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Japanese experts to consult on project

By Nanise Loanakadavu SUVA, Fiji (Fiji Sun, June 26, 2011) – Plans are under way to set up a biomass-fired power plant similar to the one at Kawasaki, Kanagawa in Japan.

A team from the Japanese company is expected to visit Fiji shortly for consultations on some specific issues that still need to be clarified from Fiji.

This follows the President Ratu Epeli Nailatikau’s visit to the Kawasaki Biomass Power Plant early this week.

The 33mw Kawasaki Biomass Power station generates power using wood residuals from areas such as logging, forestry and contruction.

The company provided a brief outlook about their investment intentions for Fiji and is currently on the design phase of their proposed investment in Fiji's renewable energy sector.

The Ministry of Foreign Affairs revealed that a major advantage of the biomass plant proposed for Fiji is that it does not require a specific plant or wood type to be the raw material for energy generation.

It was noted in the discussion on the potentials for biomass energy processing in Fiji, of the availability of fuel in Fiji in the form of wood material and other vegetation being critical components of biomass power processing.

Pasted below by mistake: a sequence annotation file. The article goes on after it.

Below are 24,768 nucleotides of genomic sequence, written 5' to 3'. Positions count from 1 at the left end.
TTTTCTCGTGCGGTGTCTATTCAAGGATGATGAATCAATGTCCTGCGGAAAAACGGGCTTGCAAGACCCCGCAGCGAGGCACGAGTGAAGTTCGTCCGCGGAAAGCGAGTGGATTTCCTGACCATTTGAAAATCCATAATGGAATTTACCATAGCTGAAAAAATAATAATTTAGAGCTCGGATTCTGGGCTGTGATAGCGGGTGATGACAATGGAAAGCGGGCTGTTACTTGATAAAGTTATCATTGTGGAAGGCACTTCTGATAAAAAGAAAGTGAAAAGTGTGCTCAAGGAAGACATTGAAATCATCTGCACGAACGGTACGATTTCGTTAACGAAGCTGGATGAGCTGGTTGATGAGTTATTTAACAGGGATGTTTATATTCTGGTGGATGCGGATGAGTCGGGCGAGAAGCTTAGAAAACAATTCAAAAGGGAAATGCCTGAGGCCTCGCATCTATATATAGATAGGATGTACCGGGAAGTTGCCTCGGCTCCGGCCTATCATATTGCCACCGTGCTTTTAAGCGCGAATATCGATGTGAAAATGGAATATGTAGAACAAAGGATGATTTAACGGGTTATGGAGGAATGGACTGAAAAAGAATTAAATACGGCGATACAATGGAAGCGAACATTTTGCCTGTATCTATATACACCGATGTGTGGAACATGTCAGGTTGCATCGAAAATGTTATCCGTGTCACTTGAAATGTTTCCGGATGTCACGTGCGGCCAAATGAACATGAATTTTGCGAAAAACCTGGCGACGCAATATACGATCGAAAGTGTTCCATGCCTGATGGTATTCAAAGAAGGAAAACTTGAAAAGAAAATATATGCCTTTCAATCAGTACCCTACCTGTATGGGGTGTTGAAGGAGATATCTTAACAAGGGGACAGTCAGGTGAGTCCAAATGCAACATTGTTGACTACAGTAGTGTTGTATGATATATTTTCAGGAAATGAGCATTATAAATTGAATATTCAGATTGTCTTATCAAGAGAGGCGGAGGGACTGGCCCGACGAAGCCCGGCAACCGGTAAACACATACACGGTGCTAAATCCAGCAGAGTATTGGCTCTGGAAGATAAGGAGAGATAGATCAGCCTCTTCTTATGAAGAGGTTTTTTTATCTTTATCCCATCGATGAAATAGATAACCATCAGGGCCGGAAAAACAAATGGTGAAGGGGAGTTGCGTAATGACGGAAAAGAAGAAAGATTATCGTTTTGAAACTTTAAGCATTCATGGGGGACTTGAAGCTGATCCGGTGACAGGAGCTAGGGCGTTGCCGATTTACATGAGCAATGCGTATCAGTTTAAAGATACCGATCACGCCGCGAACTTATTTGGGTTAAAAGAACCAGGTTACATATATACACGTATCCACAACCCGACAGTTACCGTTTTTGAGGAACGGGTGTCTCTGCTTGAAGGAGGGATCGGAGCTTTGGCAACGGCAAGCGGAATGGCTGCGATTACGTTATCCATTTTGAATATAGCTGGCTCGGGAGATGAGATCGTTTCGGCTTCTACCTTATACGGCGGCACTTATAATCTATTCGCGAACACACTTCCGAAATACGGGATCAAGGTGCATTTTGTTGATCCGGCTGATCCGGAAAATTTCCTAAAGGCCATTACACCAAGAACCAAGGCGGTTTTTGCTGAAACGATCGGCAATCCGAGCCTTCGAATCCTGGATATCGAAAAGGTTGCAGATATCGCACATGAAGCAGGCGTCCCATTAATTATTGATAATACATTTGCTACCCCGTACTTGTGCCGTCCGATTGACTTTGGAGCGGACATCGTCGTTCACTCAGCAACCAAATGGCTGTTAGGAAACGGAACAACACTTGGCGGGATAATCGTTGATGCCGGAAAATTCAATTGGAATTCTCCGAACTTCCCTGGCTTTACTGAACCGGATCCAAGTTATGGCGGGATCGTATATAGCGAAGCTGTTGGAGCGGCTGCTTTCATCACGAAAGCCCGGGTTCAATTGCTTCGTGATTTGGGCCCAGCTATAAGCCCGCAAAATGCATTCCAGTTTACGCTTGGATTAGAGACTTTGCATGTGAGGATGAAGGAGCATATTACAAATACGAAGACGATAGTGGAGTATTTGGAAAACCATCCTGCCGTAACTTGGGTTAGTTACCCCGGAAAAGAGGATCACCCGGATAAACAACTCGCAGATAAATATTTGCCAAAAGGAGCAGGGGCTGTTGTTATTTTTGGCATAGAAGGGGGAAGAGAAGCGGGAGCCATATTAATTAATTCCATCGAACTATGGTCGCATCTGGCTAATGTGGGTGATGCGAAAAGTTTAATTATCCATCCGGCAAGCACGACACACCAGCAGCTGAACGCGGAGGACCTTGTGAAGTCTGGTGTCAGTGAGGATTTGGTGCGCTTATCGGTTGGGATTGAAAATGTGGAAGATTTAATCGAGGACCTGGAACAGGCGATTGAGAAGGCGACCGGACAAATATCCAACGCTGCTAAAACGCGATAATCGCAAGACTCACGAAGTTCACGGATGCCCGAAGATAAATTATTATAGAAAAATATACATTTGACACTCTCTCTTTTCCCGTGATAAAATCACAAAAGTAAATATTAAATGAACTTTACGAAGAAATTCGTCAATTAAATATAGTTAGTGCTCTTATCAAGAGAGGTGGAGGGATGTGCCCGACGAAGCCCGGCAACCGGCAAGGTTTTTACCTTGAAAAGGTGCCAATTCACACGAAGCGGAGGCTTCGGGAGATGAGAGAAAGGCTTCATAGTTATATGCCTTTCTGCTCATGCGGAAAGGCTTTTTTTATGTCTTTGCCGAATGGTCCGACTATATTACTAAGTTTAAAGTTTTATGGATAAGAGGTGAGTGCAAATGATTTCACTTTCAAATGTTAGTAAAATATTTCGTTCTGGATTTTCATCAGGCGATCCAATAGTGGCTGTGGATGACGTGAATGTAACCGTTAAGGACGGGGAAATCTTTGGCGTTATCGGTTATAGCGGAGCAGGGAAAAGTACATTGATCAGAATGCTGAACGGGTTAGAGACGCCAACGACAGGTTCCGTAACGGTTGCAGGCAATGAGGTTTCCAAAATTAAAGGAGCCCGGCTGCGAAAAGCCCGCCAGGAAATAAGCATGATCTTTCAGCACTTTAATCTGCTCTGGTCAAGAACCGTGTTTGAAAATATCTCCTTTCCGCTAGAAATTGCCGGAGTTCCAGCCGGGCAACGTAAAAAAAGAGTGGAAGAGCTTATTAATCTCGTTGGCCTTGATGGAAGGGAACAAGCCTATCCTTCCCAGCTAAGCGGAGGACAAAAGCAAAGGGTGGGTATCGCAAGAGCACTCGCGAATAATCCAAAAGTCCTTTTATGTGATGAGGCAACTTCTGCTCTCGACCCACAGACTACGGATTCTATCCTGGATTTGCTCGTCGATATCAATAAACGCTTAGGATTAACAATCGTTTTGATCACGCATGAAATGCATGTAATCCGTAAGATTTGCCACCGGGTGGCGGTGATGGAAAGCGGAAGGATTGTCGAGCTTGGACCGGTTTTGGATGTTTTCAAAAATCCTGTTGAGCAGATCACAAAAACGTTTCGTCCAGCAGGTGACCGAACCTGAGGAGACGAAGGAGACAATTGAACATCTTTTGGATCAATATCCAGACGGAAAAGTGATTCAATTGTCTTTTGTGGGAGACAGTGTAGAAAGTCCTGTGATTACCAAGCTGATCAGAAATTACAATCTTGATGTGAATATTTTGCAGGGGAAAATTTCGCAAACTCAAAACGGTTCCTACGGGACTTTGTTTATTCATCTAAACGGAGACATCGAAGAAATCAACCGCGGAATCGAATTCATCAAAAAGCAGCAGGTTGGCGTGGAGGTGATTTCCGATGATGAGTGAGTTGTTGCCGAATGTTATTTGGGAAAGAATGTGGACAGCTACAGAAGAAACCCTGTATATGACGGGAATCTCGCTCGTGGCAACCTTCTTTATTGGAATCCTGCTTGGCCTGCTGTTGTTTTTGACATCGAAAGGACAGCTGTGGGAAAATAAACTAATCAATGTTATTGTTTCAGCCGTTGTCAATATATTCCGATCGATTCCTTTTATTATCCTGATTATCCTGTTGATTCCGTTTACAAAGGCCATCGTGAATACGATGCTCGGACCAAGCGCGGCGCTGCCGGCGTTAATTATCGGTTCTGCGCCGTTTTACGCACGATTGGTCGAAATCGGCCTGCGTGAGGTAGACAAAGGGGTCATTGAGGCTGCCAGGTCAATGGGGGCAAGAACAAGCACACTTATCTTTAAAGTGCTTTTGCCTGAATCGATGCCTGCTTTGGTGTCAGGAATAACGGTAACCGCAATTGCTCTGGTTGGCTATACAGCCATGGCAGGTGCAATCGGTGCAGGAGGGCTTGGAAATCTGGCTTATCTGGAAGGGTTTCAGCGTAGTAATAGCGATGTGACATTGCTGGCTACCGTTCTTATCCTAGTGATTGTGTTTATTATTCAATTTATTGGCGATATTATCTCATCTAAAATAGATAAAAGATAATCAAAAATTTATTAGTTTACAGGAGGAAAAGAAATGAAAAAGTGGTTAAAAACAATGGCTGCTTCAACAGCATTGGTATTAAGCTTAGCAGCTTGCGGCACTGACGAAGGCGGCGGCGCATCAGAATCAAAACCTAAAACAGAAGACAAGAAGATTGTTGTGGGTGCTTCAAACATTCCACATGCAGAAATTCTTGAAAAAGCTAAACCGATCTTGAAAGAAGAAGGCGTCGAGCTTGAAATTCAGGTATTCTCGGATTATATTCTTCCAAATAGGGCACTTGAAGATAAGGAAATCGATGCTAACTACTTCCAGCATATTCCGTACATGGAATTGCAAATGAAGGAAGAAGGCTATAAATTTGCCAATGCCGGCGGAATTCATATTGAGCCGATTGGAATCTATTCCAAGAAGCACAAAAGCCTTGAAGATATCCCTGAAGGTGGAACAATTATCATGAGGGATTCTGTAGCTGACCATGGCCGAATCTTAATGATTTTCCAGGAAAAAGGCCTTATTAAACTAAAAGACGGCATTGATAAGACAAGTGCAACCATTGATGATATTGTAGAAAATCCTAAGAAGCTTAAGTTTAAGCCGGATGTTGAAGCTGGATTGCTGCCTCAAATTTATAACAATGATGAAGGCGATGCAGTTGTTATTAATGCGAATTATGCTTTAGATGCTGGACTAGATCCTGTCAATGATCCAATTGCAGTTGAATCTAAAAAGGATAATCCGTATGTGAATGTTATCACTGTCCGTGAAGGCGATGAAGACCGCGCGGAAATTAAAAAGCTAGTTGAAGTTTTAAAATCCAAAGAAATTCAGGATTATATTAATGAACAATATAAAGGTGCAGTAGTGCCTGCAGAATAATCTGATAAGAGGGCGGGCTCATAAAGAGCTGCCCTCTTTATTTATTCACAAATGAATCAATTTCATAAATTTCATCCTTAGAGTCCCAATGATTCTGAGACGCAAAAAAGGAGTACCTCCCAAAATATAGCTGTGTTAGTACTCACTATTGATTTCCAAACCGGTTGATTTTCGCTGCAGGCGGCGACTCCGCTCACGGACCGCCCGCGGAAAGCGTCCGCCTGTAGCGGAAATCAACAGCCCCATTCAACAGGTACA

The ministry says this plant proposed for Fiji, operates on any wood waste that is readily available.

The Fiji Embassy in Tokyo has been consulting the Kawasaki Biomass Power Plant management since March.

This is consistent with the Government's initiatives to reduce fossil fuel import costs through the introduction of clean and renewable energy sources.

Ratu Epeli was accompanied by Ambassador Isikeli Mataitoga, the official secretary Joeli Rokovada and other officials.

On arrival at the plant, Ratu Epeli was received by the president of the Kawasaki Biomass Power Plant, Hiroaki Togawa and Hiroshi Murakami, the general manager.

He was given a conducted tour of the plant followed by detailed briefing from plant officials on its operation.

The visit was organised by the Fiji Mission in Tokyo and officials of the Kawasaki Biomass Power Plant to view clean and renewable energy processing methods utilised at the plant.

Ratu Epeli was impressed with the two concepts adopted by the plant.

First from raw materials many may consider as waste, and secondly from using available resources as opposed to the need to plant special species of plants as fuel for similar power generation.

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